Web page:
October 20, 2005
SYLVIA SEPULVEDA-HAMBOR, APPELLANT,
DISTRICT OF COLUMBIA, APPELLEE.
Appeal from the Superior Court of the District of Columbia. (T-3063-02). (Hon. John R. Hess, Trial Judge).
The opinion of the court was delivered by: Kramer, Associate Judge
Argued September 15, 2005
Before WASHINGTON, Chief Judge, and TERRY and KRAMER, Associate Judges.
In this case, the appellant, Sylvia Sepulveda-Hambor, asserts that the trial court abused its discretion in denying her motion to seal records pertaining to her arrest for failure to obey an order of a police officer.*fn1 The denial of the motion came following a non-jury trial where the appellant was acquitted of the failure to obey charge. The trial court judge that denied the appellant's motion to seal her arrest records was the same judge that had acquitted the appellant after hearing the evidence in the trial on the failure to obey charge. We hold that the trial court did not abuse its discretion in concluding that no hearing was necessary, or in denying the motion to seal.
The testimony at the trial provides the background for the issues raised. Officer Dunlop, who had arrested the appellant, was the sole witness for the government. He testified that the events at issue occurred around 8:00 a.m. during morning rush hour. On that day, he was part of a motorcade escorting Vice-President Cheney to work at the White House. There were three police officers at the front of the motorcade spaced about half a block apart. Officer Dunlop was the third. As the motorcade drove north up Fifteenth Street near Pennsylvania Avenue, he noticed the appellant's car in the fourth lane -- a left-turn-only lane -- facing the motorcade. Before he reached the appellant, he observed the first two officers motioning her to move to the curb as they passed her, and from their actions, could ascertain that they were shouting at her to do so. Officer Dunlop testified that he passed close by the appellant's car, and yelled for her to pull over. As he did so, he distinctly saw the appellant look at him and make an obscene gesture (colloquially known as "giving him the finger"). He continued up Fifteenth Street, and, observing her in his rearview mirror, noted that she never pulled to the curb. When the Vice-President had safely been delivered onto the White House grounds, Officer Dunlop turned back immediately to pursue the appellant, following her on Pennsylvania Avenue, and catching up with her as she was turning onto Seventh Street.
The appellant's testimony differed in material respects from Officer Dunlop's. She testified that having dropped her husband at the Treasury Department on Fifteenth Street, Northwest, she drove south, intending to turn left onto Pennsylvania Avenue and drive the nine or so blocks to her own place of employment at Sixth and D Streets, Northwest. As she headed south on Fifteenth Street approaching Pennsylvania Avenue, she heard sirens and noted that vehicles were moving "slowly" north toward her through light morning traffic. She testified that because of an eye problem that caused her to have spasms if she looked at blinking lights, she simply stopped her car in the third lane from the curb (which was a lane from which a car could either turn left or go straight) and averted her eyes from the blinking lights on the police cars. Out of her peripheral vision, she was startled to see two police officers gesturing to her to move to the right as they drove northward on her left. Still startled, she saw a third officer pass, then heard a pounding on the rear of her car. She did not have any kind of communication with the officers, nor did she make any obscene gesture.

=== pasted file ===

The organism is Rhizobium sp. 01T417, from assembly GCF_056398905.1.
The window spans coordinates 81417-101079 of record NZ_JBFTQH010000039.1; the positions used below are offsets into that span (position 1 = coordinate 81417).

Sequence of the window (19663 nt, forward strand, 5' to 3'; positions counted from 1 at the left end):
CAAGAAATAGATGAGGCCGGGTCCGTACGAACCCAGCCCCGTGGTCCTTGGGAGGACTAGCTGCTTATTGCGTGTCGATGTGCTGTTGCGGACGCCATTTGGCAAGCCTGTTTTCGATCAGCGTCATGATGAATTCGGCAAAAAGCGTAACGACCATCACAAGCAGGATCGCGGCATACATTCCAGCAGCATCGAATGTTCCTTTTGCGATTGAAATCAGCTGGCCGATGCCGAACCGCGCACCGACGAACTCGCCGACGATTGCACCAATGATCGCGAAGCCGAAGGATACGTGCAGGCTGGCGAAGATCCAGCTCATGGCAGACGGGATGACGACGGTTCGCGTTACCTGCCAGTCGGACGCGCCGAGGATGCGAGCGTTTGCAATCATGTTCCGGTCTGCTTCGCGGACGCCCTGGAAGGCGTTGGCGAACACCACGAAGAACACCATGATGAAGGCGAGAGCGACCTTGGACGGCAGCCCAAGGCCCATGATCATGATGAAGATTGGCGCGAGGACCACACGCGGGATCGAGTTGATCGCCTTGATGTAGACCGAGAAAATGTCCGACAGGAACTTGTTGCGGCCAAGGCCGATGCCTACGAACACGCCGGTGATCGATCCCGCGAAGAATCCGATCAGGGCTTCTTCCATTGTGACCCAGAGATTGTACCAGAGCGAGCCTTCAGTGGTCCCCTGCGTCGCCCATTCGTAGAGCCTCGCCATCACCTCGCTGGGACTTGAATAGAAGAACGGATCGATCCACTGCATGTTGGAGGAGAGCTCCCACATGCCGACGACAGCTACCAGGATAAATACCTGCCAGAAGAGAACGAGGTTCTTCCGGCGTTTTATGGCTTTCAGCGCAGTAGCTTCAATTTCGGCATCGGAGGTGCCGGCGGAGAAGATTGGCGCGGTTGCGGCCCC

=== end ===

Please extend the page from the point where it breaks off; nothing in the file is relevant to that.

After hearing the bang on her car, she recovered her composure and, realizing that traffic had pulled over to the right, she herself immediately pulled over to the far right curb as well. When the motorcade had gone by, she turned left on Pennsylvania Avenue, and drove to Seventh Street, where she again turned left. As she was turning, an officer whom she later identified as Officer Dunlop, pulled her over, accused her of making an obscene gesture at him and placed her under arrest. The appellant denied ever making such a gesture, and testified that although originally startled into inaction by the blinking lights and the sudden appearance of the three officers, she shortly thereafter drove to the curb. Certainly, she testified, it was never her intention to disobey the order of a police officer. In support of her case, the appellant called three character witnesses to confirm that she was a peaceable, law-abiding, truth-telling individual.
Both the appellant and Officer Dunlop agreed that after stopping her on Seventh Street, he placed the appellant under arrest, handcuffed her, arranged for her car to be parked at a safe location and had her transported to a police station. The officer charged the appellant with failing to obey an order of a police officer. They disagreed about whether or not she was offered citation release from the station.